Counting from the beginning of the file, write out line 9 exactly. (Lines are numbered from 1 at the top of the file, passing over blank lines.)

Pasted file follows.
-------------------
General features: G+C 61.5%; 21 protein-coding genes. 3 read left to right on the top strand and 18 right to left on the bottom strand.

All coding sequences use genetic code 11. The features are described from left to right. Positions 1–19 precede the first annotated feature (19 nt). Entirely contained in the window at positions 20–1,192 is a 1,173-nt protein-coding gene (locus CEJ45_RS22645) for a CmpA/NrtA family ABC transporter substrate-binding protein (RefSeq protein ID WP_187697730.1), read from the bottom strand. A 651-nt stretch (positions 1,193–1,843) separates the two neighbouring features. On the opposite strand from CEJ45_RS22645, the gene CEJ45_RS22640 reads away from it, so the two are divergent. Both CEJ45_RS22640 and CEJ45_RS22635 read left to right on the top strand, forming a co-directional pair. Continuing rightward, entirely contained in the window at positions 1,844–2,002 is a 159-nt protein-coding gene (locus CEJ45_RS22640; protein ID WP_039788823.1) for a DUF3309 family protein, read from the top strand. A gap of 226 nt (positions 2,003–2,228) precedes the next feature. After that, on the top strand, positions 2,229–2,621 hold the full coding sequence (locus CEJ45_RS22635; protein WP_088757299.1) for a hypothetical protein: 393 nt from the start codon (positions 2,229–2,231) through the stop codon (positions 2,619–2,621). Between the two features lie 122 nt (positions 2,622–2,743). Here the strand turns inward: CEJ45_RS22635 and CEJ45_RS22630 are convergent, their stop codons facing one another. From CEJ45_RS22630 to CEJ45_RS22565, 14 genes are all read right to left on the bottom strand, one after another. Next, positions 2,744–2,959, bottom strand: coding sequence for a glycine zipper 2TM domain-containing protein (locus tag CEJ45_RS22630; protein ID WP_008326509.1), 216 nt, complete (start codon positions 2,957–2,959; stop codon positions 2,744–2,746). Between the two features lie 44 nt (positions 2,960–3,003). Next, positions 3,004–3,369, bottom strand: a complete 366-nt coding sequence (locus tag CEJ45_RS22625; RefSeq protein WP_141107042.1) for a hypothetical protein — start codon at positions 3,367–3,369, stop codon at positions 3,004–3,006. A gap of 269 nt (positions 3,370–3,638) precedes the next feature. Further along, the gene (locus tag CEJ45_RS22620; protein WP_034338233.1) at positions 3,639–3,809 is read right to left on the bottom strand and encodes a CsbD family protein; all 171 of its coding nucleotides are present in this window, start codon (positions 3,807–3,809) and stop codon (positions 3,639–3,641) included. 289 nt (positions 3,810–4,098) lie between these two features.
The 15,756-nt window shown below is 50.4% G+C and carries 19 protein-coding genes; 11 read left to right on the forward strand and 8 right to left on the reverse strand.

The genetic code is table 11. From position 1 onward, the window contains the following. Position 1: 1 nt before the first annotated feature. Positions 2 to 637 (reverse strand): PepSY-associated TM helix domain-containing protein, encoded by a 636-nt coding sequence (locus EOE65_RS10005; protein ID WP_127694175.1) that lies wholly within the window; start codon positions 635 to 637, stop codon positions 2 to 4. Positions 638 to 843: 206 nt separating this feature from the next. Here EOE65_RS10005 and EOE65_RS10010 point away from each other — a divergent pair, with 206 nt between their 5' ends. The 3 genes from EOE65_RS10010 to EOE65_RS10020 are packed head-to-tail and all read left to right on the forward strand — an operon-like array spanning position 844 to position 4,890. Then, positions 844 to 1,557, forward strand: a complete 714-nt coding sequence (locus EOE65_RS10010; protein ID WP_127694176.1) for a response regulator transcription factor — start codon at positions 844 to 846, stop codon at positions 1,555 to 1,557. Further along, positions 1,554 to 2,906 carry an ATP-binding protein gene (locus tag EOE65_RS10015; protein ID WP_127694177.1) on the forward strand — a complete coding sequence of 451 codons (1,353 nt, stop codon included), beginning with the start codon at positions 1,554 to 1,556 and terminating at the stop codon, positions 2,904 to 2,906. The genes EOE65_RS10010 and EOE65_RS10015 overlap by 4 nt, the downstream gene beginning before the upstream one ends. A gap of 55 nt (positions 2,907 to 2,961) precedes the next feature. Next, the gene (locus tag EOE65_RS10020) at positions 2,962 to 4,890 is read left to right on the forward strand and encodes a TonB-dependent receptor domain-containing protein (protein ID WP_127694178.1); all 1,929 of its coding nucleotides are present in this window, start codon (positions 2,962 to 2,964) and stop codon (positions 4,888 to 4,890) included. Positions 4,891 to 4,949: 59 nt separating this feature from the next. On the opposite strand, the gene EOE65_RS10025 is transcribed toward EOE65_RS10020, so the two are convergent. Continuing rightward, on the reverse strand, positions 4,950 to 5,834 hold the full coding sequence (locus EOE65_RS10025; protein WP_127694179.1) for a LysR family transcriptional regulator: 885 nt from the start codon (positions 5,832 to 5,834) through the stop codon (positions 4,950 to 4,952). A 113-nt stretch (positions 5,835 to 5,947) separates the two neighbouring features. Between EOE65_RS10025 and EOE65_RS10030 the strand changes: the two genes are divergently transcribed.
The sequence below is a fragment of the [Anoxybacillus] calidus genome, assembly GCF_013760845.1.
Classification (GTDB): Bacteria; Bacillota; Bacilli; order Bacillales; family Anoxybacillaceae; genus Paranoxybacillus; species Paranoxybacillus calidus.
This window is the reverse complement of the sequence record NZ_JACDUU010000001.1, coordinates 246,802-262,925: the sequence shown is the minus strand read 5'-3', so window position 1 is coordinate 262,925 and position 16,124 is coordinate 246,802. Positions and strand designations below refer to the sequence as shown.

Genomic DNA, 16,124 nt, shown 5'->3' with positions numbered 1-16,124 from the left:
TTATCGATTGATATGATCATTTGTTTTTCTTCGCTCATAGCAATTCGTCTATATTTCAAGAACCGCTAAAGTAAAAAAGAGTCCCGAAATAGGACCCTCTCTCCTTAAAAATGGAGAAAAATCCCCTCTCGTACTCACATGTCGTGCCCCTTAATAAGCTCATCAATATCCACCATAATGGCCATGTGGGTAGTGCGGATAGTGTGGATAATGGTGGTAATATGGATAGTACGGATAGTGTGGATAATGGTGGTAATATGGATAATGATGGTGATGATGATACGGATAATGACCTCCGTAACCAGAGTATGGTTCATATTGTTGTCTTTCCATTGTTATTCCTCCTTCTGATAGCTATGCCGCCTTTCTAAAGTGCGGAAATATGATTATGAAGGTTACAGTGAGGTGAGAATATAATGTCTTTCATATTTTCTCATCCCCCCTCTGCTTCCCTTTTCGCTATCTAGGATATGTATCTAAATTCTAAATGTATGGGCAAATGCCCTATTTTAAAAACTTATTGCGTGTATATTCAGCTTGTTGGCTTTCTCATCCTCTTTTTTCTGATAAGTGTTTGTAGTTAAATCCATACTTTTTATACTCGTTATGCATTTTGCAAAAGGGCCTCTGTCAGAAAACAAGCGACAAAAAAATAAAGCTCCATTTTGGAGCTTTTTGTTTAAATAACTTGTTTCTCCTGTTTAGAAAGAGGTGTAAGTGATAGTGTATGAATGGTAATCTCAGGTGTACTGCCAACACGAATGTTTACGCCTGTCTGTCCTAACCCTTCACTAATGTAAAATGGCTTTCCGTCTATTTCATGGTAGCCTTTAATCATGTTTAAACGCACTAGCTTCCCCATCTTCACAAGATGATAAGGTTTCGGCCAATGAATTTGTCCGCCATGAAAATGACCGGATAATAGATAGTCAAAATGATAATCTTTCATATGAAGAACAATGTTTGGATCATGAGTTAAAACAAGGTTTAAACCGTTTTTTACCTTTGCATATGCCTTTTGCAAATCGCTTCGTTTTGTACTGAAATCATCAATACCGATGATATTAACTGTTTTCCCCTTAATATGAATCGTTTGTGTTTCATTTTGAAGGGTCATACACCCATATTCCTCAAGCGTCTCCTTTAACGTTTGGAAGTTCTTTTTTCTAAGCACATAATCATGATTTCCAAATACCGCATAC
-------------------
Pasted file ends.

TTATCGATTGATATGATCATTTGTTTTTCTTCGCTCATAGCAATTCGTCTATATTTCAAGAACCGCTAAAGTAAAAAAGAGTCCCGAAATAGGACCCTCTCTCCTTAAAAATGGAGAAAAATCCCCTCTCGTACTCACATGTCGTGCCCCTTAATAAGCTCATCAATATCCACCATAATGGCCATGTGGGTAGTGCGGATAGTGTGGATAATGGTGGTAATATGGATAGTACGGATAGTGTGGATAATGGTGGTAATATGGATAATGATGGTGATGATGATACGGATAATGACCTCCGTAACCAGAGTATGGTTCATATTGTTGTCTTTCCATTGTTATTCCTCCTTCTGATAGCTATGCCGCCTTTCTAAAGTGCGGAAATATGATTATGAAGGTTACAGTGAGGTGAGAATATAATGTCTTTCATATTTTCTCATCCCCCCTCTGCTTCCCTTTTCGCTATCTAGGATATGTATCTAAATTCTAAATGTATGGGCAAATGCCCTATTTTAAAAACTTATTGCGTGTATATTCAGCTTGTTGGCTTTCTCATCCTCTTTTTTCTGATAAGTGTTTGTAGTTAAATCCATACTTTTTATACTCGTTATGCATTTTGCAAAAGGGCCTCTGTCAGAAAACAAGCGACAAAAAAATAAAGCTCCATTTTGGAGCTTTTTGTTTAAATAACTTGTTTCTCCTGTTTAGAAAGAGGTGTAAGTGATAGTGTATGAATGGTAATCTCAGGTGTACTGCCAACACGAATGTTTACGCCTGTCTGTCCTAACCCTTCACTAATGTAAAATGGCTTTCCGTCTATTTCATGGTAGCCTTTAATCATGTTTAAACGCACTAGCTTCCCCATCTTCACAAGATGATAAGGTTTCGGCCAATGAATTTGTCCGCCATGAAAATGACCGGATAATAGATAGTCAAAATGATAATCTTTCATATGAAGAACAATGTTTGGATCATGAGTTAAAACAAGGTTTAAACCGTTTTTTACCTTTGCATATGCCTTTTGCAAATCGCTTCGTTTTGTACTGAAATCATCAATACCGATGATATTAACTGTTTTCCCCTTAATATGAATCGTTTGTGTTTCATTTTGAAGGGTCATACACCCATATTCCTCAAGCGTCTCCTTTAACGTTTGGAAGTTCTTTTTTCTAAGCACATAATCATGATTTCCAAATACCGCATAC